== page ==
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Over 150 000 asylum seekers in SA to finally have cases heard

File picture: African News Agency (ANA)

File picture: African News Agency (ANA)

Published Mar 16, 2021

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Cape Town – More than 153 000 asylum seekers in South Africa who have been waiting for years for a decision on their applications for refugee status will have their cases heard following an agreement between the ​​​​​​​​​​​​​​​​​UN Human Rights Council, the UN High Commissioner for Refugees (UNHCR) and the Department of Home Affairs to eliminate delays and clear backlogs.

This as the UNHCR says refugees in Cape Town have approached them for support in rejoining the community, while others have expressed an interest in returning to their home countries.

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The R142 million agreement sets in motion a project to eliminate delays and the backlog in asylum decisions in a bid to revamp the refugee management system by 2024.

UNHCR spokesperson Kate Pond said of the 266 694 refugees and asylum seekers in South Africa, two-thirds of them did not have access to the full rights and privileges of refugee status.

“Under the Asylum Decisions Backlog Elimination Project, 153 391 cases will be processed over the next four years. Once their claims are processed, those who will be recognised as refugees will be free not only to access national services on a par with citizens, but also to become valuable contributors to South African society and the development of the country,” she said.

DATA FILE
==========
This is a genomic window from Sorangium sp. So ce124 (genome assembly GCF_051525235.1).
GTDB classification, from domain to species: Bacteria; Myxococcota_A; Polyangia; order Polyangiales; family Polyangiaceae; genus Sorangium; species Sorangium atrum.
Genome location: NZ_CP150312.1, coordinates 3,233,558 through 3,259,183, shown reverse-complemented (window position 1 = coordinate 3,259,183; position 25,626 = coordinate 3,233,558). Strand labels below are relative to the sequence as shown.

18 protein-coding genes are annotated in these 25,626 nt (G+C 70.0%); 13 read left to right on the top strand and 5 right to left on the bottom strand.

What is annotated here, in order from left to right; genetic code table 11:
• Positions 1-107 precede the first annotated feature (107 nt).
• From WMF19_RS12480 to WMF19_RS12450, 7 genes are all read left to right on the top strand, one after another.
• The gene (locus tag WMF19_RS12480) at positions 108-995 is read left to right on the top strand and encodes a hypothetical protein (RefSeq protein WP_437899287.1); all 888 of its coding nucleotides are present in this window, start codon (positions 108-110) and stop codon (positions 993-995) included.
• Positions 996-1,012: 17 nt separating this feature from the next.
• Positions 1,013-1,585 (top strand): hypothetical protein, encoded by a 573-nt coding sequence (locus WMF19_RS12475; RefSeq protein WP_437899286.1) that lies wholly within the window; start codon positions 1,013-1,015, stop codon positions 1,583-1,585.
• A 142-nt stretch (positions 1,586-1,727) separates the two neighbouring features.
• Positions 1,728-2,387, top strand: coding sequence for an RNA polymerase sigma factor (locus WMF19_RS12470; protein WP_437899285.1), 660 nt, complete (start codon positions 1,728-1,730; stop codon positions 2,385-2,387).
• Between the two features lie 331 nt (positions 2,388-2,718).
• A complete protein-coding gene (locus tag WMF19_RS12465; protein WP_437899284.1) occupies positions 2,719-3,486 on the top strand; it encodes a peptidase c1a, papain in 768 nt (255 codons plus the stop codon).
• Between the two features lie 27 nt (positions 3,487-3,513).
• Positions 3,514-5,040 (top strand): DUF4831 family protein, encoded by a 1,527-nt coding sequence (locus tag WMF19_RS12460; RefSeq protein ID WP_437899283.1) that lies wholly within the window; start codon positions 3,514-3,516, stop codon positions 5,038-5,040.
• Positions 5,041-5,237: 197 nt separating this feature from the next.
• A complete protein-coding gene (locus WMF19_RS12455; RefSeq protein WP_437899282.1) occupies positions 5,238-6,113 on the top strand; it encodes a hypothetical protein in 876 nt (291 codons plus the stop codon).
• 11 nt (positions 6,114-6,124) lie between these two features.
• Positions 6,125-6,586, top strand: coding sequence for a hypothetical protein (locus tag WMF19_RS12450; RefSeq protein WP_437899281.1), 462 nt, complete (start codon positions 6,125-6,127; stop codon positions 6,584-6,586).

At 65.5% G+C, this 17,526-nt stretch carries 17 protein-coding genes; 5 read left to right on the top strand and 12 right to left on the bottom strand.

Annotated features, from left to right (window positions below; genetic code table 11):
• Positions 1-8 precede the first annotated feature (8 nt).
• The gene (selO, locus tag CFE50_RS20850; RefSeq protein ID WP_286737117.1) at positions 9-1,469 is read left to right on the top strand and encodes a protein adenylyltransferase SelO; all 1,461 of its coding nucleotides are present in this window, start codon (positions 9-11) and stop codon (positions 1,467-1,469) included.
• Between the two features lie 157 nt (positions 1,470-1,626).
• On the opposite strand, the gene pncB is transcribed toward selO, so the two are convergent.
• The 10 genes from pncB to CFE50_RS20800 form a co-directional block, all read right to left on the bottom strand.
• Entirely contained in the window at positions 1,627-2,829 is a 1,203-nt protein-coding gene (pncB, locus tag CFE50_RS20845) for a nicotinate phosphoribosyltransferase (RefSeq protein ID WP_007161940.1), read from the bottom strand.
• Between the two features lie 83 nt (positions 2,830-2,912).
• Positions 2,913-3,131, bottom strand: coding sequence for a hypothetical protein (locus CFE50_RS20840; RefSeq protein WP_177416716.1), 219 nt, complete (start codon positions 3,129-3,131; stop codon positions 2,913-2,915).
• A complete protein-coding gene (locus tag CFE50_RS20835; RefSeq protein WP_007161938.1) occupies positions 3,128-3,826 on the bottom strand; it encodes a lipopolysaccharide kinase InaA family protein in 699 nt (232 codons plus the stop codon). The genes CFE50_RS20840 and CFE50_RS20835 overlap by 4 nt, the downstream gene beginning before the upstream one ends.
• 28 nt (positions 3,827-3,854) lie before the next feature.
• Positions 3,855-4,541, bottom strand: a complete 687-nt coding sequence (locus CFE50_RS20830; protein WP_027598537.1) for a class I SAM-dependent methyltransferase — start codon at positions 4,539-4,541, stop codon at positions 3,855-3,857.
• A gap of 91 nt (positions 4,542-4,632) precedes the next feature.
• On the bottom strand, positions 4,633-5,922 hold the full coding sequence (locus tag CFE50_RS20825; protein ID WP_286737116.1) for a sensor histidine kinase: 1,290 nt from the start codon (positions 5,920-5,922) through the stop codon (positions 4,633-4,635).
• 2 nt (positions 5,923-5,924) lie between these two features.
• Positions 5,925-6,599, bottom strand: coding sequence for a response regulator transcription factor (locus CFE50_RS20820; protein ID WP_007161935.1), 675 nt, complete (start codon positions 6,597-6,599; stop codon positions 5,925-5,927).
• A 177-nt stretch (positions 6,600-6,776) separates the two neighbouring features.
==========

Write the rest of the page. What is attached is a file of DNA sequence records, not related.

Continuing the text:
The UNHCR’s representative in South Africa, Leonard Zulu said they welcomed the government’s determination to revamp the asylum system.

“Changes to policy and strengthening administrative procedures are vital for a fair and effective asylum system and for the public to have trust in the architecture of refugee management, and the institution of asylum,” he said.

The secretary-general of the SA Refugee-Led Network, Martin Mande, said the Covid-19 pandemic had left many people, including refugees in South Africa, destitute, displaced, and vulnerable.

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“It is indeed distressing to know that asylum seekers have been waiting for their final decisions for more than 10 to 20 years,” Mande said.

In his speech at the signing of the agreement last week, Home Affairs Minister Dr Aaron Motsoaledi said the department was “firmly on the path of modernising our immigration laws, focusing on strengthening the system and improving our processes”.

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